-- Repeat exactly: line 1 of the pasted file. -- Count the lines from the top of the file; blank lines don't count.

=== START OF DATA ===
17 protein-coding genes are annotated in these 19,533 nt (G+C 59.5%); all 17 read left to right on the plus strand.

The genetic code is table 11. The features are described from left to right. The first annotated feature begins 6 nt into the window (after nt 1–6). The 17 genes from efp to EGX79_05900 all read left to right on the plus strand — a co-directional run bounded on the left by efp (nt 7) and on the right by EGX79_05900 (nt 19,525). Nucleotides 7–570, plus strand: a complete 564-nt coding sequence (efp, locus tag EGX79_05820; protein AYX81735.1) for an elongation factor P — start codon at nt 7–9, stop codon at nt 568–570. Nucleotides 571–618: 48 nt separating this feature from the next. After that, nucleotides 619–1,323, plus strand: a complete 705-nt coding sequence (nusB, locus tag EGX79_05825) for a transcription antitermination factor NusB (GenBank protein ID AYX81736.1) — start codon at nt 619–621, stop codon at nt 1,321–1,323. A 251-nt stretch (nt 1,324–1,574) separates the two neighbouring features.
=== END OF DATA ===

17 protein-coding genes are annotated in these 19,533 nt (G+C 59.5%); all 17 read left to right on the plus strand.